Cross-border trucking plan receives cold reception

Published March, 13 2007

Congressional transportation leaders attacked the U.S. Department of Transportation’s pilot cross-border trucking program, which DOT Secretary Mary Peters says will allow American truckers into the Mexican marketplace as well.

In about 60 days, when the initial safety audits are done and proof of insurance verified, the first Mexican trucks authorized under the pilot program will begin traveling beyond the border areas, Peters said at a Feb. 23 news conference.

“The trucks must be insured by a U.S.-licensed firm,” she said. “And from hood to taillamps, they must meet United States safety standards, including brakes, turn signals and cargo-securing equipment.”

Until 1982, Mexican trucks could drive anywhere in the country, Peters noted. Currently, American trucks also are restricted from cross-border trucking. But this new program, which will admit up to 100 Mexican carriers, will allow an equal number of U.S. trucking companies to cross the border and compete in Mexico. Sixty of those 100 Mexican carriers already do business in the United States.

No U.S. carrier has applied yet to do business in Mexico, but U.S. carriers have purchased Mexican carriers, Peters said.

Two prominent Democratic congressmen — U.S. Rep. James L. Oberstar of Minnesota, House Transportation Committee chairman, and U.S. Rep. Peter DeFazio of Oregon, who leads the Highways and Transit Subcommittee — criticized the move.

“It is impossible to know how many hours or days a driver has been behind the wheel of a truck in Mexico, without rest, prior to crossing the border and entering our highways,” Oberstar said. “Anecdotal evidence from news reports suggests that working hours for truck drivers in Mexico go far beyond anyone’s estimate of a safe, reasonable limit.”

He added that U.S. officials lacked sufficient oversight and established controls for drug and alcohol testing of Mexican truckers. DOT representatives said the Mexicans’ urine tests are required to be processed in U.S. labs.

DeFazio said he was “dubious” Mexican trucks and drivers will meet safety and environmental standards equal to those of the United States.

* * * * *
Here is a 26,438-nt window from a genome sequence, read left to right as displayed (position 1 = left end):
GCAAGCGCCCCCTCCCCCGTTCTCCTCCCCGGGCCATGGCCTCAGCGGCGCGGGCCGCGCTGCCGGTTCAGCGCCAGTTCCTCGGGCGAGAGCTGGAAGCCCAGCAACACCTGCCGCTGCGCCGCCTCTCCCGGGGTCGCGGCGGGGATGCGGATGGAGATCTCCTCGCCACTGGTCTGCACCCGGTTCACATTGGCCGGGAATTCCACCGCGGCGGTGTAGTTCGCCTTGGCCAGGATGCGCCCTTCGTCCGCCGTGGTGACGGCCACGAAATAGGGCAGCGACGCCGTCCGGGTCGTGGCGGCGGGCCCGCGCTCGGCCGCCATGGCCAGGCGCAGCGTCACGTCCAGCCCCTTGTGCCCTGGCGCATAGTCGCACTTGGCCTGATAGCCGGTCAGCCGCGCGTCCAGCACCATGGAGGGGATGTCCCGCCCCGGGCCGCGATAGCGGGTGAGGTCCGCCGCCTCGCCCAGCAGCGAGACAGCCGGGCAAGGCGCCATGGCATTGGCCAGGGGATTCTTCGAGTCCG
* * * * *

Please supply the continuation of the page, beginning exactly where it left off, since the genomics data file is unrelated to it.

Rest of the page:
“Under the North American Free Trade Agreement the U.S. has consistently compromised its environmental and labor standards,” DeFazio said. “Now we’re being asked to risk the safety of citizens on highways and in communities where these trucks will travel. You can be sure Congress will be keeping a close eye on the implementation of this pilot program.”

DOT representatives said Mexican CDL tests are comparable to U.S. tests. Whatever hours a Mexican driver accumulates before crossing the border will count as HOS on his logbook, and Mexican drivers are required to keep logbooks to U.S. standards, the DOT said.

U.S. Sen. Patty Murray, D-Wash., chairman of the Senate Appropriations Subcommittee on Transportation, scheduled a March 8 hearing to investigate whether current federal leadership “has fulfilled both the spirit and the letter of the law.”

The federal government has hired and trained hundreds into the inspection program, which currently has 540 federal and state inspectors, Peters said. “And under our safety inspection plan, each and every truck in the demonstration program will be checked, and any unsafe vehicle or unfit driver will be taken off the road,” Peters said.

The program requires Mexican drivers to have a valid commercial driver’s license, carry proof that they are medically fit, and comply with United States hours-of-service rules, Peters said. “And they must be able to understand and respond in English to questions and directions from inspectors,” Peters added.

Mexican carriers will not be able to move goods from one U.S. city for delivery to another or to haul hazardous materials, Peters said.

Jim Hoffa, Teamsters general president, said that two years ago, the DOT inspector general found that the Mexican government and Mexican motor carriers did not meet congressionally mandated requirements. A new inspector general audit report is due in the next couple of months, he said.

“Where is the inspector general’s report that tells us that Mexico is meeting U.S. standards?” Hoffa asked. “Why is the president willing to move forward when his own inspector general has stated that Mexico cannot meet its obligations?”

DOT representatives said the 2005 report indicated they had met the congressional requests.

They were not able to say immediately whether Mexican drivers would be required to have a passport. However, Mexican drivers will be required to have temporary entry visas, which all non-U.S. citizens must have to do business in the United States, DOT said.

There is no test of Mexican carriers’ proficiency in U.S. regulations, but information on American regulations is provided to applicants, DOT said. Carriers who are accepted but chalk up violations will be subject to more inspections or, if the violations are especially serious, removed from the program, DOT said.

Out-of-service rates on Mexican trucks and drivers are comparable to those of U.S. trucks and drivers, DOT said.

The American Trucking Associations voiced approval for the announcement. “Such regulation of Mexican carriers operating in the United States will ensure a level playing field in cross-border operations,” said Clayton Boyce, ATA’s vice president of public affairs.

Additional information on the cross-border inspection program can be found at www.dot.gov/affairs/cbtsip/.

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